Now researchers are 3D-printing hair
Researchers from Carnegie Mellon University have discovered a way to produce hair-like strands with a low-cost 3D printer. This novel concept was inspired by glue-gun residue.
Going bald? Why not 3D-print some hair?
Researchers from Carnegie Mellon University have discovered a way to produce hair-like strands with a low-cost 3D printer
The technique was inspired by the plastic strands that are left behind when working with hot-glue guns.
“You just squirt a little bit of material and pull away,” said Gierad Laput, a Ph.D. student in Carnegie Mellon’s Human-Computer Interaction Institute (HCII). “It’s a very simple idea, really.”
While the concept is novel, it does take quite some time to create the hair strands. Each plastic hair is produced strand by strand so it takes nearly 25 minutes to create a head of hair on a 10 square-millimeter surface.
The team did not need any special hardware to produce the hair strands, just a set of parameters that were be added to a 3-D print job. The resulting hair is capable of being cut, curled, and even braided
The researchers used an inexpensive (about $300) fused deposition modeling (FDM) printer to create the hair. FDM uses a plastic filament that passes through a heated nozzle. The nozzle extrudes small, flattened strings of molten material into patterns, layer by layer, until the desired 3-D shape is achieved.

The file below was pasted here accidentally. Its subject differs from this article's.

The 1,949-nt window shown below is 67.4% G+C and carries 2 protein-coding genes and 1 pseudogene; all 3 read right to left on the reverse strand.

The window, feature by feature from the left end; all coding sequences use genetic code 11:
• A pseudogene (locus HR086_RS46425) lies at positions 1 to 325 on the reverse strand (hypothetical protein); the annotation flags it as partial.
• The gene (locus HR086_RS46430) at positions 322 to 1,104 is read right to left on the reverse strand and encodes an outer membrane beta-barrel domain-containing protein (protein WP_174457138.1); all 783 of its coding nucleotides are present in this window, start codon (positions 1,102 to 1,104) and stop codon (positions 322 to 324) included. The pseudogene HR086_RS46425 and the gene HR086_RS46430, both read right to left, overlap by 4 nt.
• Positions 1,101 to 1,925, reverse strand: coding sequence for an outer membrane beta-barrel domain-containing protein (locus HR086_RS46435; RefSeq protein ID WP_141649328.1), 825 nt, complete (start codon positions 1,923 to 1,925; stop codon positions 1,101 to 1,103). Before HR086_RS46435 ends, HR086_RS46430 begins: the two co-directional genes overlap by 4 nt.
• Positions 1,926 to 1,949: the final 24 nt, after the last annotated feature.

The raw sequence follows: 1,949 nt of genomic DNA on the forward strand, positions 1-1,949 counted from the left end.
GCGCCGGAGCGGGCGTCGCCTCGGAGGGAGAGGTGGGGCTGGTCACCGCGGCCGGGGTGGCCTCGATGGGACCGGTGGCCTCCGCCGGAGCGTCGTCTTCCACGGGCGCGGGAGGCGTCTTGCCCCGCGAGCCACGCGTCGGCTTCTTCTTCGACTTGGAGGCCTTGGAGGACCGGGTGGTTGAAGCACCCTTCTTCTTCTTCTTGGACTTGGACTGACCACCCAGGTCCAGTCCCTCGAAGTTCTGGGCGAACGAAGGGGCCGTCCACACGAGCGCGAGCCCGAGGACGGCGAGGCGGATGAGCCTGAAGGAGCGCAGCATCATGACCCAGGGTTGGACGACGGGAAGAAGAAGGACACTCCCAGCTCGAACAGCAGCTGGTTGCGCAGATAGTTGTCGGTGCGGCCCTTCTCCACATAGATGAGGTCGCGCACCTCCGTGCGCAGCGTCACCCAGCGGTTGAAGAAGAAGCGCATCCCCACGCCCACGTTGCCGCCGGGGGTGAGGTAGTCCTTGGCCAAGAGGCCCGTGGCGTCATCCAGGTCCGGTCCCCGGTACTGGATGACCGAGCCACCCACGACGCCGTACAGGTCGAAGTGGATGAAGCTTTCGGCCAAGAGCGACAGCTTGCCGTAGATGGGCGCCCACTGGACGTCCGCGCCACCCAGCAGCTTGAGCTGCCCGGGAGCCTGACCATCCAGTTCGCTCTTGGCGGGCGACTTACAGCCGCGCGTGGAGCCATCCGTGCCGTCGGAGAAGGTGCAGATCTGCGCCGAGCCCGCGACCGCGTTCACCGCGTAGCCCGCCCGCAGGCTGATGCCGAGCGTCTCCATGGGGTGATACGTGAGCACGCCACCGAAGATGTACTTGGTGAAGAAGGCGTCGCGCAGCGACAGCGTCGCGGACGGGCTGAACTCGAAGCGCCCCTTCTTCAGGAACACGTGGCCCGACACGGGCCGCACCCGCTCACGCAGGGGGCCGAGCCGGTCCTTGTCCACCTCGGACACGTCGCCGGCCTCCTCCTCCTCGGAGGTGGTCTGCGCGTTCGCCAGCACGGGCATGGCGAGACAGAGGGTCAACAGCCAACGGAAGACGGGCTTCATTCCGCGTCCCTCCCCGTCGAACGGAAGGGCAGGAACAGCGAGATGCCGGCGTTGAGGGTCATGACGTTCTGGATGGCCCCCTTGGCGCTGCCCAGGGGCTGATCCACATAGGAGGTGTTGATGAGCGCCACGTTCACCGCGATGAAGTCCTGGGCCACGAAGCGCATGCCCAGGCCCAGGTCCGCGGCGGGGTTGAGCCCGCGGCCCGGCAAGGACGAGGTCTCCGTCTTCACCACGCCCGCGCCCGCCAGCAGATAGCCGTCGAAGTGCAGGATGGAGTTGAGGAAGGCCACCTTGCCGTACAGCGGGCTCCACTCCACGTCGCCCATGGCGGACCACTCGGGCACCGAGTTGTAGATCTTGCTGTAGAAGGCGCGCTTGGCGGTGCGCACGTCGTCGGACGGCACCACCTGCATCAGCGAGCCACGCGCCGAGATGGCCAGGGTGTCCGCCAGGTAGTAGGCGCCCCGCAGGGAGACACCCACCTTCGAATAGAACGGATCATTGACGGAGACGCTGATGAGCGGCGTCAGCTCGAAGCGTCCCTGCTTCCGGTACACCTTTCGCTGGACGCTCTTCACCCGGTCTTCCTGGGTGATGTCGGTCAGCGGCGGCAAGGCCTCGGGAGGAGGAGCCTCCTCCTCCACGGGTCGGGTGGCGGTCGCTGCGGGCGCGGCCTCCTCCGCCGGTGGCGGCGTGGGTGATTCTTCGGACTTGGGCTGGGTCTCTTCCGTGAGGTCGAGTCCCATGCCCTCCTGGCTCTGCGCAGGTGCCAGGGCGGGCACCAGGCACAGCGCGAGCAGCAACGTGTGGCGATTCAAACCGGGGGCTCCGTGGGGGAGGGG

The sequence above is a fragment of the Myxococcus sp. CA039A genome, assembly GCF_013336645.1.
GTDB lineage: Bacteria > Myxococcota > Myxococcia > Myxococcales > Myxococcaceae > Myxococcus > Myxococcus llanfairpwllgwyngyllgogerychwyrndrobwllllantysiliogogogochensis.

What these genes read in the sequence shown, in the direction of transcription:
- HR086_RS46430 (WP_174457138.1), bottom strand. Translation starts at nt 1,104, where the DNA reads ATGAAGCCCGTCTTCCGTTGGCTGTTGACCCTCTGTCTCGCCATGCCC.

In order to create the hair-like strand, the team needed to apply just a bit of molten plastic and then pull the nozzle head away rapidly. One problem they encountered was that the print head isn’t designed to rise that quickly and it’s not fast enough to generate tapered strands.
In response to the challenge, the team decided to work side-to-side instead of up and down since the print head can’t move up quickly but can move sideways quickly. By applying the molten material and then moving the print head and the bed sideways, they found they could create the hair-like strands they wanted.
Laput and his colleagues have used this technique to add hair in a variety of colors to 3-D printed objects like the straight-up hair on a troll head, long whiskers on a Gandalf-like wizard, and a tail on a horse. By using randomized root positions, they produced natural-looking hair, while uniform root positions were used to produce toothbrush bristles.
The researchers worked with a common printing material known as polylactide, or PLA. Laput said using a more sophisticated material, such as acrylonitrile butadiene styrene, or ABS, might make it possible to create hair with magnetic or other properties.
For more information visit Carnegie Mellon University.